The recent 2019 “ABA Profile of the Legal Profession” report says that only 25% of lawyers personally use or maintain a presence on Twitter for professional purposes. That same report also states that only 14% of law firms use Twitter (down from a high of 21% in 2016). My business clients—who in my opinion, are the greatest sales professionals on the planet—like to use a word known as “whitespace” to describe new potential opportunities with customers. I believe that Twitter is “whitespace” for lawyers.
Embracing Twitter provides lawyers with a highly powerful—and free—opportunity to learn, build your organization’s brand, build your personal brand and develop relationships. In this article, we explore some strategies for you to do so.
Create your Twitter Account + Profile
A first step in being a Twitter user is to create an account and profile, which is very easy to do and you can begin here. You will also need to select a username or Twitter “handle” and Twitter will tell you if your preferred username is available. Once you set up your account you can create a short Twitter profile/bio—which is a brief description of yourself that is limited to a maximum of 160 characters. You can also include both primary and secondary photos on your profile/bio. Be sure to add those photos and devise a profile/bio that stands out but is still very professional. Consider refreshing your profile/bio on an on-going basis as needed.
Actively Follow Others
Think about who you want to follow on Twitter in order to see their posts and content—you have plenty of choices as there are over 300 million monthly active users on Twitter. I follow approximately 1,400 Twitter accounts and when I first joined Twitter these were the types of Twitter users who I initially targeted to follow: in-house lawyers, major law firms, notable law schools, bar associations, #legaltech leaders, important privacy and cybersecurity professionals, well-known traditional media outlets, members of the Microsoft legal team, Microsoft business leaders, Microsoft Twitter accounts, key Microsoft competitors and customers, technology industry leaders and sportswriters who cover my beloved New York Yankees baseball team. For key accounts that I follow, I also check out who they follow for additional ideas on other Twitter accounts that I may want to follow. Twitter also has a powerful search function that enables you to identify and find other Twitter users. Finally, I also create “Lists” of Twitter users—based largely on the categories of Twitter users that I mentioned above—which allows me to more easily sort through their respective content. Also, once a Twitter user is added to your “List,” you do not technically need to follow them.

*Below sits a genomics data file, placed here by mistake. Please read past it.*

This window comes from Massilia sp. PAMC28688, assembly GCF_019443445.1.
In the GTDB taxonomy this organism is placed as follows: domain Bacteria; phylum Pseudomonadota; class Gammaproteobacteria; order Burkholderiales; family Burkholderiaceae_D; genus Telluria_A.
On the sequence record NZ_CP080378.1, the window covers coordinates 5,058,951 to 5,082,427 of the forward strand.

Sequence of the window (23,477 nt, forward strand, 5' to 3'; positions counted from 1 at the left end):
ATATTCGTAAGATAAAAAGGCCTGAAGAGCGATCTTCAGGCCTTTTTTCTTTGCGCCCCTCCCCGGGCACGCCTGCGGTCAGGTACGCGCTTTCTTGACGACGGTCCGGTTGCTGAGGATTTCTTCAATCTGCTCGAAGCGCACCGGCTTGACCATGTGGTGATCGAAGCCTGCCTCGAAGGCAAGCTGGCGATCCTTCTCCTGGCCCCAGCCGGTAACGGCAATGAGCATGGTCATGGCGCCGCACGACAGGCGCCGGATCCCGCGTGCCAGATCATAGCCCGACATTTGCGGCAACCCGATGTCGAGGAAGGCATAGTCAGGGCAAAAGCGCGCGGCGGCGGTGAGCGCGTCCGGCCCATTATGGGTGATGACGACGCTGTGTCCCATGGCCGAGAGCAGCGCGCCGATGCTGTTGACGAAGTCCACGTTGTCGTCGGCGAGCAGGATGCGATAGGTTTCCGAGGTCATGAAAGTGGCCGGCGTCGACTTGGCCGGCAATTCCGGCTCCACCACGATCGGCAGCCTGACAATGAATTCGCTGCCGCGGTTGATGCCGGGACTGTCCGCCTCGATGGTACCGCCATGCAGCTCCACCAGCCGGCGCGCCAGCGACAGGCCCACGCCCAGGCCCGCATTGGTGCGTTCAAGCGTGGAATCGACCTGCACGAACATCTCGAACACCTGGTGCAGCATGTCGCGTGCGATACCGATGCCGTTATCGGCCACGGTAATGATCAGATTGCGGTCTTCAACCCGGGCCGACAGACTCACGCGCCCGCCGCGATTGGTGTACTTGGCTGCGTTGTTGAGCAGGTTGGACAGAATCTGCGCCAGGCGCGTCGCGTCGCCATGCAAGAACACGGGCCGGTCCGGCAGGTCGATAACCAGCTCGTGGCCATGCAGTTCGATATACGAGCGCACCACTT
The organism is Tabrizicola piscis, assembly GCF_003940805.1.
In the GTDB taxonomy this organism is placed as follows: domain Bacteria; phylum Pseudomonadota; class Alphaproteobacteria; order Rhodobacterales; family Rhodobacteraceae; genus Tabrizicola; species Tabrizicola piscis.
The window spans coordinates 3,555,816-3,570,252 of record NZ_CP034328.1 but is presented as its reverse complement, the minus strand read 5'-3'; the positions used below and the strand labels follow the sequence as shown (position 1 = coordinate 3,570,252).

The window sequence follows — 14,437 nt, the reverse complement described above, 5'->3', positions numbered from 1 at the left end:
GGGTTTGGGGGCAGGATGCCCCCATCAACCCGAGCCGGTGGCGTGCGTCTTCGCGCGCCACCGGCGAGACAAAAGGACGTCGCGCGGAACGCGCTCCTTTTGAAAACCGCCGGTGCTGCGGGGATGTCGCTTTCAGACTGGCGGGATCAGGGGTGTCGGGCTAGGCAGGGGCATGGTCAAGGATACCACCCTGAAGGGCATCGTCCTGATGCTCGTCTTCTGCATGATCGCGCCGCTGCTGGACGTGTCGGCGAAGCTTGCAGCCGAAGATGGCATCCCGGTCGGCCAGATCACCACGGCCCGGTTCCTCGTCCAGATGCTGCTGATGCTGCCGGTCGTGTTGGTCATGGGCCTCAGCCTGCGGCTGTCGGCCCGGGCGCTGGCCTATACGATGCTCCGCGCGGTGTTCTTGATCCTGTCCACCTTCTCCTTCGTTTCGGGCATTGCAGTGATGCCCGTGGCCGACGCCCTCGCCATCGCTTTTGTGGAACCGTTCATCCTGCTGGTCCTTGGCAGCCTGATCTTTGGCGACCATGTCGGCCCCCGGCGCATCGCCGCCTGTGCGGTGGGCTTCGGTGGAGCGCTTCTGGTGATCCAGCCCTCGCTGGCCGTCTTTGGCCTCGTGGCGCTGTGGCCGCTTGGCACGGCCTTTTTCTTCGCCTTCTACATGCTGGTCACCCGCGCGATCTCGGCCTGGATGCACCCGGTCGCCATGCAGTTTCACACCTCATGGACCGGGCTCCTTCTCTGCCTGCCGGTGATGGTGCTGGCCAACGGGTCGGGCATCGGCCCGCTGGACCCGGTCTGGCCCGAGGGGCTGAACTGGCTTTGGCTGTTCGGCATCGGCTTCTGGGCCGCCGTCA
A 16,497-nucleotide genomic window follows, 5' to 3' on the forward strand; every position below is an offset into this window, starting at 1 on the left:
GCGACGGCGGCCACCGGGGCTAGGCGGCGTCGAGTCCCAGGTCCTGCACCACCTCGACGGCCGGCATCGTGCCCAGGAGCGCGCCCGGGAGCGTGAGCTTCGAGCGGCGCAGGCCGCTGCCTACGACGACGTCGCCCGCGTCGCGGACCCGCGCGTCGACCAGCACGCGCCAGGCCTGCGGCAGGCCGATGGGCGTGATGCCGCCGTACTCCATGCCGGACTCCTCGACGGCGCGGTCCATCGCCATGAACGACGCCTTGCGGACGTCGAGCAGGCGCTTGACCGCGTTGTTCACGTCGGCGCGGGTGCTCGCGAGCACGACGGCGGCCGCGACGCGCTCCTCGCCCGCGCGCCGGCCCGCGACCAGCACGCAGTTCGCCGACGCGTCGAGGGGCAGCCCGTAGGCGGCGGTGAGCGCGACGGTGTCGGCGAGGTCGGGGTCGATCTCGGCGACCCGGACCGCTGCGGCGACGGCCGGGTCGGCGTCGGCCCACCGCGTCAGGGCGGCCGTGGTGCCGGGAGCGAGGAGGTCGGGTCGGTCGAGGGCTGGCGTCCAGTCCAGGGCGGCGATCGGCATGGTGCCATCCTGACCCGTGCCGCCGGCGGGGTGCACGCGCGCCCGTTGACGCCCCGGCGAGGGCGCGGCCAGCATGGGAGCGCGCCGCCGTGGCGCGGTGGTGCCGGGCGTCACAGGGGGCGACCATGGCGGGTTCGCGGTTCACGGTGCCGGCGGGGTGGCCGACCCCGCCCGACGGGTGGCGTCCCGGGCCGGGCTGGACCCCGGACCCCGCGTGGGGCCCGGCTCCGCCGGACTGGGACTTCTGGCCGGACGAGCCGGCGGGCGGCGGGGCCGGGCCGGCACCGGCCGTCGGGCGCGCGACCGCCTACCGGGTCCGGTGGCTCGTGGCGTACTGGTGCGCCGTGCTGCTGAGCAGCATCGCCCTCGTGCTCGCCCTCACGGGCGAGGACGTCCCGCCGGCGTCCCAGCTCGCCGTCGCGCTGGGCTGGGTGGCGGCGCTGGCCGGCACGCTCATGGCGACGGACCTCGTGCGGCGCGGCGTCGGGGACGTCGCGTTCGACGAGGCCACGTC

Nowadays Twitter is my primary news feed and source of information. I check my Twitter feed, and my Lists, several times during the day and I feel that I have the most current and breaking news in the technology and legal industries that enables me to be highly informed as an attorney so that I can better serve my business clients. While the amount of information and data available via Twitter is staggering, it is also important to quickly filter through the key information that you think is most valuable to you as a legal professional.
Share Thoughtful Content and Engage with Others
In my experience, some lawyers prefer to be more “stealth” on Twitter and to consume content on Twitter versus creating and sharing any content. There is certainly nothing wrong with that strategy; it’s a “low-risk” option as you will not have to worry about how people may interpret any content you share via Twitter.
However, in my opinion, Twitter can be more beneficial to you when you actively share thoughtful information and engage in a conversation with other Twitter users so that you can learn from them. Some of the common ways you can engage on Twitter are as follows:
- Retweet a Tweet: This motion is easy to do as you simply press the Retweet icon (which contains arrows going up and down) to share or Retweet someone else’s Tweet
- Like a Tweet: This motion is also easy to do as you simply press the like icon (which is a heart)
- Retweet with a Comment: You can Retweet someone’s Tweet and provide your own perspective/views/comment “on top of” someone’s Tweet